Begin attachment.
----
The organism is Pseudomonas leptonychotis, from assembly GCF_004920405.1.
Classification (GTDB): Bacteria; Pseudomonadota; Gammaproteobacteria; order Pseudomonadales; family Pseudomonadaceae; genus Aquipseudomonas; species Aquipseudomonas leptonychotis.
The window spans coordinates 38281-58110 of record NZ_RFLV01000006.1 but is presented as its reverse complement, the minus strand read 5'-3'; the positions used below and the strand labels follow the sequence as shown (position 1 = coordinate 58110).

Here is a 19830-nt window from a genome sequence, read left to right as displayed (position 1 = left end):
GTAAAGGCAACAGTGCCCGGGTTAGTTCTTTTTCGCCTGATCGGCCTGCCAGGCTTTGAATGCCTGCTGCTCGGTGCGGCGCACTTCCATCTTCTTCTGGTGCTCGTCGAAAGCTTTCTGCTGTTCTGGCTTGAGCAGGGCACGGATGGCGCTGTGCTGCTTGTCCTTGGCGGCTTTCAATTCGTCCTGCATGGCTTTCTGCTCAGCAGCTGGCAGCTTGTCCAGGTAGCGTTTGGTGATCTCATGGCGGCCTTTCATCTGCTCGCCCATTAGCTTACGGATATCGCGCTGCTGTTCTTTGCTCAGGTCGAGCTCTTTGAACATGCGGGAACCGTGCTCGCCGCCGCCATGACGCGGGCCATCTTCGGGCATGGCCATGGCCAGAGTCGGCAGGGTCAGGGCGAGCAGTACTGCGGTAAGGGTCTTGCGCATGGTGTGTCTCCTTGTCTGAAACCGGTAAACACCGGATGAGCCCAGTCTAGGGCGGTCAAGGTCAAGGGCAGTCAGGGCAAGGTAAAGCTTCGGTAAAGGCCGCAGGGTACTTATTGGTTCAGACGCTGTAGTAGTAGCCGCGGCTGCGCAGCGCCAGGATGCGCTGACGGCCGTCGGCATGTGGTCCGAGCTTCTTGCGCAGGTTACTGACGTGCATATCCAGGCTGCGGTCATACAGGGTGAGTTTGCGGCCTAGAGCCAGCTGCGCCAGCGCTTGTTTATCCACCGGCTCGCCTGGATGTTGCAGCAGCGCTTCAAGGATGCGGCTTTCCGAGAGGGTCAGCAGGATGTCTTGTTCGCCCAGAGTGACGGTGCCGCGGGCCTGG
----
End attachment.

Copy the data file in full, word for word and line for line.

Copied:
The organism is Pseudomonas leptonychotis, from assembly GCF_004920405.1.
Classification (GTDB): Bacteria; Pseudomonadota; Gammaproteobacteria; order Pseudomonadales; family Pseudomonadaceae; genus Aquipseudomonas; species Aquipseudomonas leptonychotis.
The window spans coordinates 38281-58110 of record NZ_RFLV01000006.1 but is presented as its reverse complement, the minus strand read 5'-3'; the positions used below and the strand labels follow the sequence as shown (position 1 = coordinate 58110).

Here is a 19830-nt window from a genome sequence, read left to right as displayed (position 1 = left end):
GTAAAGGCAACAGTGCCCGGGTTAGTTCTTTTTCGCCTGATCGGCCTGCCAGGCTTTGAATGCCTGCTGCTCGGTGCGGCGCACTTCCATCTTCTTCTGGTGCTCGTCGAAAGCTTTCTGCTGTTCTGGCTTGAGCAGGGCACGGATGGCGCTGTGCTGCTTGTCCTTGGCGGCTTTCAATTCGTCCTGCATGGCTTTCTGCTCAGCAGCTGGCAGCTTGTCCAGGTAGCGTTTGGTGATCTCATGGCGGCCTTTCATCTGCTCGCCCATTAGCTTACGGATATCGCGCTGCTGTTCTTTGCTCAGGTCGAGCTCTTTGAACATGCGGGAACCGTGCTCGCCGCCGCCATGACGCGGGCCATCTTCGGGCATGGCCATGGCCAGAGTCGGCAGGGTCAGGGCGAGCAGTACTGCGGTAAGGGTCTTGCGCATGGTGTGTCTCCTTGTCTGAAACCGGTAAACACCGGATGAGCCCAGTCTAGGGCGGTCAAGGTCAAGGGCAGTCAGGGCAAGGTAAAGCTTCGGTAAAGGCCGCAGGGTACTTATTGGTTCAGACGCTGTAGTAGTAGCCGCGGCTGCGCAGCGCCAGGATGCGCTGACGGCCGTCGGCATGTGGTCCGAGCTTCTTGCGCAGGTTACTGACGTGCATATCCAGGCTGCGGTCATACAGGGTGAGTTTGCGGCCTAGAGCCAGCTGCGCCAGCGCTTGTTTATCCACCGGCTCGCCTGGATGTTGCAGCAGCGCTTCAAGGATGCGGCTTTCCGAGAGGGTCAGCAGGATGTCTTGTTCGCCCAGAGTGACGGTGCCGCGGGCCTGG